This resulted in fewer players in the middle of the pitch, allowing David and Bernardo Silva to position themselves closer to Gabriel Jesus. The two wing-backs, Danilo and Kyle Walker, acted as inside midfielders next to Fernandinho. The first goal came from an excellent pass from Laporte to Sane, accelerating the pace of the play by increasing the ball speed rather than the player’s speed. Such a sequence usually surprises the rival more than a 1v1 duel.
One goal and one player advantage too much for Wolves
Being one goal and one player down became a too big an obstacle for Wolves to overcome. They receded and focused on containing the result and not suffering a big defeat. They kept the line of five defenders and left Raul Jimenez and then Adama as lonely offensive players fighting against the City defence.
On the other side, Guardiola’s team made some interesting attacking movements that puzzled Wolves’ defence. At times, they had as many as five players in the offensive line. They also made some very interesting positional swaps to pull defenders out of their line or lose their markers by dropping back and receiving with wide spaces in the middle.
This allowed them to receive, turn around and have a wide-open pitch in front of them to progress. The subsequent open spaces helped Manchester City to perforate Wolves’ defensive line. For example, at some points you saw Sterling positioning closer to Gabriel Jesus when the attack was on Sane’s side, leaving the right wing open for Bernardo Silva.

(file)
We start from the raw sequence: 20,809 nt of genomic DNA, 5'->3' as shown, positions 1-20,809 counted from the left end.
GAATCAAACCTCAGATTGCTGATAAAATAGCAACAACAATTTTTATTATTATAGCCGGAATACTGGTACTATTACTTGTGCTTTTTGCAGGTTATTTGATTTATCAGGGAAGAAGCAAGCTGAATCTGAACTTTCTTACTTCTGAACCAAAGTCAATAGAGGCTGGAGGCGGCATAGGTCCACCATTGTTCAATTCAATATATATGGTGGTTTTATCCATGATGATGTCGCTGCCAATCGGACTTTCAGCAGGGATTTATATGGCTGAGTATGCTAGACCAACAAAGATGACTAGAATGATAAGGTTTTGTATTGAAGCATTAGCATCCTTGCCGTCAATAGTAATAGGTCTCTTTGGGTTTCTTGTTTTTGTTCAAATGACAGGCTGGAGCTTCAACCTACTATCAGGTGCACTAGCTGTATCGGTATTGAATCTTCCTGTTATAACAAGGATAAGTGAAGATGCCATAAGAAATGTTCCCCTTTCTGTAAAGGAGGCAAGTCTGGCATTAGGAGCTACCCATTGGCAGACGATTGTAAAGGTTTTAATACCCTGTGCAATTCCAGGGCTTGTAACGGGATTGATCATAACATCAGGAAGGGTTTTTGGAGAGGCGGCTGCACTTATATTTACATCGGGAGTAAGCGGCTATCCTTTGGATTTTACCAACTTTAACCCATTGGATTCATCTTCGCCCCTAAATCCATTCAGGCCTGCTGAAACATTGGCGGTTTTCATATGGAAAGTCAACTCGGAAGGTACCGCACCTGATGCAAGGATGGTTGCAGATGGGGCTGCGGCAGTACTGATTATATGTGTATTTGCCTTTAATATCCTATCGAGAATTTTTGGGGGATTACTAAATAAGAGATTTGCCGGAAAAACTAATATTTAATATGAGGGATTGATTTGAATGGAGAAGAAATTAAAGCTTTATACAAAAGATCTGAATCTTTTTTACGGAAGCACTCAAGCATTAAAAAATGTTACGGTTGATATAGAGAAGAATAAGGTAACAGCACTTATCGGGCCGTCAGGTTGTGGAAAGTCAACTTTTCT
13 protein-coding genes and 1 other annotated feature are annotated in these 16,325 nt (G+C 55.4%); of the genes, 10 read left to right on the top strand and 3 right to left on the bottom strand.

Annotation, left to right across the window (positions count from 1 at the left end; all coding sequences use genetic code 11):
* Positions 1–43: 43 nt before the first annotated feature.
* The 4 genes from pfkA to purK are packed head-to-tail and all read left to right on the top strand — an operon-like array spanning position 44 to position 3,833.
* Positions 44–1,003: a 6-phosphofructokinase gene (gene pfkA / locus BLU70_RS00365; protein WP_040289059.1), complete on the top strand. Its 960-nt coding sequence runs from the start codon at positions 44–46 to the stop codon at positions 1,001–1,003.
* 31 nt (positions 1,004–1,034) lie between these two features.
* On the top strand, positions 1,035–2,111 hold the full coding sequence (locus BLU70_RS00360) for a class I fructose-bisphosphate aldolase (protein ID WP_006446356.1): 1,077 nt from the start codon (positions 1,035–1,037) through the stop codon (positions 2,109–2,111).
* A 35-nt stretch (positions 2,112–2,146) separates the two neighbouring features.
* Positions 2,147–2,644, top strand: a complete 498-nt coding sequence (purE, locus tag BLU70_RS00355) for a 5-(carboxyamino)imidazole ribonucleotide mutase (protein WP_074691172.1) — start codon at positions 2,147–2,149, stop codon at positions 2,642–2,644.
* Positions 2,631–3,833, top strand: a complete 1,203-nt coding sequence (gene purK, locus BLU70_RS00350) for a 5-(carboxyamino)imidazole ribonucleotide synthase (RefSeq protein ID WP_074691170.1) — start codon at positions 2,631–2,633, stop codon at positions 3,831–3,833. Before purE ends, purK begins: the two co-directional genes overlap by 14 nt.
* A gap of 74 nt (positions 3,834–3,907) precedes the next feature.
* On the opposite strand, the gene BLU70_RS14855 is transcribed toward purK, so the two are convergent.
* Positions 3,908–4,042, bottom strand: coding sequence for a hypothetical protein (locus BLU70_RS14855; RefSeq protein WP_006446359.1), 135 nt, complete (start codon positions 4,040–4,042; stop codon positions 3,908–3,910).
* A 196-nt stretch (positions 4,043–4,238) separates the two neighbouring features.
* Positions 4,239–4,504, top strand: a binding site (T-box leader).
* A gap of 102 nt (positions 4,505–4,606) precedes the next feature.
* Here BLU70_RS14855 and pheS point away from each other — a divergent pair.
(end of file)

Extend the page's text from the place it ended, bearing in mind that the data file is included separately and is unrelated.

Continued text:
Also, Sane did move back closer to Fernandinho while David Silva was playing wider. This movement generated more spaces for Gabriel Jesus, as defenders moved wide and forward. As a result, the Brazilian was able to participate more in the build-up of City’s attacks. The more centralized position of Sterling, as seen in the picture below, allowed him to connect more with the attacking phase as his team opted to attack more on the other side.
David and Bernardo Silva again put in good performances, which raises the question: what will happen with Kevin de Bruyne? Once irreplaceable in the starting XI, he is slowly coming back after several injuries. Coaches usually say it’s a good problem to have good players fighting for a spot. Having players that are used to being in the starting line-up, however, may turn into a more complicated situation.
So far it’s a non-issue, but Guardiola should be careful. This is particularly true when the forward players are also performing well, giving him less space to change the tactical approach. We have to remember that Guardiola has tried Bernardo Silva as a right winger, but this performance as an inside midfielder was far superior, while Sterling is also playing at a high level.
Manchester City had an easier than expected game against Wolves. It was a disappointing performance by Nuno Santo’s team, even before the red card suffered in the first half. The race for the Premier League title is still long, with a newly relevant factor: Manchester United seem to be back in the hunt. Both Liverpool and Manchester City have to play against Solskjaer’s team, one of the few that could outplay the Premier League’s two top sides.